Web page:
During this time, Poulenc joined forces with a group of French and Swiss composers who would become known as the avant-garde group, ‘Les Six’. Together the group set about redefining musical compositions, while reacting against the impressionist and late Romantics of their time; including, composers: Richard Wagner, Claude Debussy and Maurice Ravel.


From the aged of eighteen, onwards, Poulenc had an extremely successful career in music, which would take him across the globe. During the years of 1921-25, Poulenc undertook his first formal training, but the majority of his learning from thereon in was self taught compensations. It has been said that he’s work was influenced by that of Stravinsky and Satie, but when one listens to his work, it is distantly his own. 

Although it has to be said being gay in 1920’s Paris wasn’t seen as particularly shocking, Poulenc was always open about his homosexuality, had a string of affairs with men but was rather taken by the painter, Richard Chanlaire to whom he dedicated  the ‘Concert champêtre’ and is quoted as saying of  Chanlaire, “You have changed my life, you are the sunshine of my thirty years, a reason for living and working”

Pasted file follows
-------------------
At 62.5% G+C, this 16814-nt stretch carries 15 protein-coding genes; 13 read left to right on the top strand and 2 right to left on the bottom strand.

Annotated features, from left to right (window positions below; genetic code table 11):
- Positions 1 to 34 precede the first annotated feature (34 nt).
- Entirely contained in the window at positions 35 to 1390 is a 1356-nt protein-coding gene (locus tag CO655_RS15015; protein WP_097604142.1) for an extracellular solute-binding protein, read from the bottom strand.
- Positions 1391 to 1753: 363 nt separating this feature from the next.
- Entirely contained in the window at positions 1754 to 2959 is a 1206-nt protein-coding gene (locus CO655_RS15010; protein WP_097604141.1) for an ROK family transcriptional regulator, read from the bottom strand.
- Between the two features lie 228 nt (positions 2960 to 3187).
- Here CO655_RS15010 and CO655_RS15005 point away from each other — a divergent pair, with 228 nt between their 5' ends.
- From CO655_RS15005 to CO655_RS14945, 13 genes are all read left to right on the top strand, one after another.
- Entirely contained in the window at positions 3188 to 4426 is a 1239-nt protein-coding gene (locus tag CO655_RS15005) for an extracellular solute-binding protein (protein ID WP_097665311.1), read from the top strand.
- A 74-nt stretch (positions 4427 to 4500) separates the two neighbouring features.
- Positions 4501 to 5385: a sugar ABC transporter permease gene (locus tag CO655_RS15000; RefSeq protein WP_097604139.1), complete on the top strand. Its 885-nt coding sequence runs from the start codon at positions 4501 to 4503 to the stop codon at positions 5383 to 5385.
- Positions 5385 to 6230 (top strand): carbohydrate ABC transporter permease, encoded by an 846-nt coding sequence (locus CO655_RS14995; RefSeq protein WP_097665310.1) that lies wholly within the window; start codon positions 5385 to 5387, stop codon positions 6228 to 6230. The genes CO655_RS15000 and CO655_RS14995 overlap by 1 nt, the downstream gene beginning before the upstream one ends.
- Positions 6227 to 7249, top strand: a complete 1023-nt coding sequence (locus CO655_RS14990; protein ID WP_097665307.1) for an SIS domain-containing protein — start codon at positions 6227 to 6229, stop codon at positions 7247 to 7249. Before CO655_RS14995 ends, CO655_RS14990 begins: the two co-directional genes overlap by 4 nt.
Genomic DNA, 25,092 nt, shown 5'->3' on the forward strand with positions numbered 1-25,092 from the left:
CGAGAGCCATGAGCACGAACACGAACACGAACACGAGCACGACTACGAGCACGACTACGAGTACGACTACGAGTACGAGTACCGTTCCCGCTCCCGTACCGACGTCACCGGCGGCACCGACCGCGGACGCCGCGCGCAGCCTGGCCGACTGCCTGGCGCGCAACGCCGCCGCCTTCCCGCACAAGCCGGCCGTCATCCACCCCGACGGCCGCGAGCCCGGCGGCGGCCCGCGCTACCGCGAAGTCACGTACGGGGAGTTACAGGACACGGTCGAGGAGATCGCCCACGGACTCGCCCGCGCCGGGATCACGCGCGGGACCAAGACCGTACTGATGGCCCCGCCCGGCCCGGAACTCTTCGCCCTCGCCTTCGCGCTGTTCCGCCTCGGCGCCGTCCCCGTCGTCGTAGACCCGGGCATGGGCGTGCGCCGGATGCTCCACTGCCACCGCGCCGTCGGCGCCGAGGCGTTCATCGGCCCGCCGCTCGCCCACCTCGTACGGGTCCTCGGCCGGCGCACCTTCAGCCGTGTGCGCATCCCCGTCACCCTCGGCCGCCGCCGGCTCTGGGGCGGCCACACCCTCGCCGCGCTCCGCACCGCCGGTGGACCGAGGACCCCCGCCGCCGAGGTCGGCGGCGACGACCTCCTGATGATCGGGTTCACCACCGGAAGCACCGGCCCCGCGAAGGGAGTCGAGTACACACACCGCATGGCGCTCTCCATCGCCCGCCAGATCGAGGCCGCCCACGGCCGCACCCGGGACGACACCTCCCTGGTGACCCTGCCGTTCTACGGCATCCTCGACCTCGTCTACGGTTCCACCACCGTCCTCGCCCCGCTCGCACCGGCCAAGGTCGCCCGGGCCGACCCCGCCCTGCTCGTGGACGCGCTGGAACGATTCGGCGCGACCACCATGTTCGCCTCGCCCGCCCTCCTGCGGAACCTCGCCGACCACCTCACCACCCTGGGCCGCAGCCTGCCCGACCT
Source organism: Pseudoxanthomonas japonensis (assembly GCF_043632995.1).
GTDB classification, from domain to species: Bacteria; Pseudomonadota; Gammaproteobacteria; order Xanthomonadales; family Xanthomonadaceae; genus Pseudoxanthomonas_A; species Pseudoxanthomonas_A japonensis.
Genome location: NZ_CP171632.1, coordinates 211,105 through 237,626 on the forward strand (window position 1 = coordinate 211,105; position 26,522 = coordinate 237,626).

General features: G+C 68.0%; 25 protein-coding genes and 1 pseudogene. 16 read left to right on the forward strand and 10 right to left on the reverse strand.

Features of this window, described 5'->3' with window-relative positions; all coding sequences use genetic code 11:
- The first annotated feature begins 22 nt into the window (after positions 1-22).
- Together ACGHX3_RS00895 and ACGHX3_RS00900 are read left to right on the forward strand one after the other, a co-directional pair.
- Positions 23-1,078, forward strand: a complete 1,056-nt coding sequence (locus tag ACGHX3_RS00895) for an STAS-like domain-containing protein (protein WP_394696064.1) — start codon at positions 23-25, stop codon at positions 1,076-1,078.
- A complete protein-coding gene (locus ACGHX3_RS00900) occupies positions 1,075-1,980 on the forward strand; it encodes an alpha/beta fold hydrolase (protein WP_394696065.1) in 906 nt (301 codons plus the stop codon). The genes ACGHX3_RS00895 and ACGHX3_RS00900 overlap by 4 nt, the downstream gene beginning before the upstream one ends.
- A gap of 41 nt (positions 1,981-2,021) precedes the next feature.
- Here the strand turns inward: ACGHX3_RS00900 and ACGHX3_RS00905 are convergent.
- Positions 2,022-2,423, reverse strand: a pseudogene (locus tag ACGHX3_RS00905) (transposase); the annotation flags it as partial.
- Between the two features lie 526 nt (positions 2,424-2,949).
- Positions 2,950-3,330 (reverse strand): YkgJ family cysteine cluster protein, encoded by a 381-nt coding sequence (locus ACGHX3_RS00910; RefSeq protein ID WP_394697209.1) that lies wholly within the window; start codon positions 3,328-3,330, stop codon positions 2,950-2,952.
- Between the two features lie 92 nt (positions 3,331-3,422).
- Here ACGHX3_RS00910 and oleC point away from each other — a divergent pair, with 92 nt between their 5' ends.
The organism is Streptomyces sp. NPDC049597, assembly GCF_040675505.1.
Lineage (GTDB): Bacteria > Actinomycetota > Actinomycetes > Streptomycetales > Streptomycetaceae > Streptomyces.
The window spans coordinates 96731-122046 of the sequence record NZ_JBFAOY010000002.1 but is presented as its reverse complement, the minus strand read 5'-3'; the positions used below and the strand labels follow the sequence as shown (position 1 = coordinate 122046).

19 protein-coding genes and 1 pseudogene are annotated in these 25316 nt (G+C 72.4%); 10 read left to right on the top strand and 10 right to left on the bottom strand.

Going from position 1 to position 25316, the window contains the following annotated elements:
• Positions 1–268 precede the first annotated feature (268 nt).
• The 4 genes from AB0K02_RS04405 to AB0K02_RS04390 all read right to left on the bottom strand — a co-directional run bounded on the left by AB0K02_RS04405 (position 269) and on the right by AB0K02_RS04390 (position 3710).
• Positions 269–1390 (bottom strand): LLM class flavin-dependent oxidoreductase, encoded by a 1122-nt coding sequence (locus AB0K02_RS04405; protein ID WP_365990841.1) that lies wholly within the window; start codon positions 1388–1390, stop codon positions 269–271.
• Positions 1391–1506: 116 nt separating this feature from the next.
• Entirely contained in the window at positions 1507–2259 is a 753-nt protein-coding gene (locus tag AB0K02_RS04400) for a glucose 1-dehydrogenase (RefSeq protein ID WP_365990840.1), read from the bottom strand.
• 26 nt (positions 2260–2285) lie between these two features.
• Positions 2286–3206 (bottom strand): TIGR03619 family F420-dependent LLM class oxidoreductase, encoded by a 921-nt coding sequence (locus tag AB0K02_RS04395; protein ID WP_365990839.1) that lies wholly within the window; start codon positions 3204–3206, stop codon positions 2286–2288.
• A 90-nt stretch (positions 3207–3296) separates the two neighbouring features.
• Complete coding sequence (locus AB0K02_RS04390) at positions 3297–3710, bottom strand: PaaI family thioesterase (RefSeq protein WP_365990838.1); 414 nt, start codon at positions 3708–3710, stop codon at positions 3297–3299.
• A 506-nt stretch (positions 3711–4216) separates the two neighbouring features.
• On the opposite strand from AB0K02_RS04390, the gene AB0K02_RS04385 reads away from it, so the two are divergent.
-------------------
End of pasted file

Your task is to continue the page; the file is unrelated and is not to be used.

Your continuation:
Random fact: Poulenc’s piece, Perpetual Motion Nr. 1 was used as part of the soundtrack for Hitchcock’s gay themed film, Rope.

Poulenc’s , Perpetual Motion Nr. 1used in the film, Rope

Poulenc’s , Perpetual Motion Nr. 1used in the film, Rope

in 1936 the death of his close friend and fellow composer, Pierre-Octave Ferroud, led Poulenc to return to his Catholic faith, which interestingly did not stop him embracing his own homosexuality. However, his musical output changed dramatically where he composed both liturgical music and compositions laden with religious themes.

Pierre-Octave Ferroud,

In later life he would dedicate the one act opera, La voix humaine (The Human Voice) to his lover, Louis Gautier who was with Poulenc on the day he died of heart failure in Paris on January 30th 1963.

As well as giving a little history lesson, the Brighton Writer wrote this piece because, with Christmas but a distant memory, and those New Year shenanigans locked away as you get yourself back to the grindstone, he asks you to take a moment of time from your day to sit back and enjoy the beautiful composition from Francis Poulenc, while watching this brilliant piece of Dadaism at the same time.


Suite en 3 mouvements, FP 19 (1920)


1928 Dadaist Film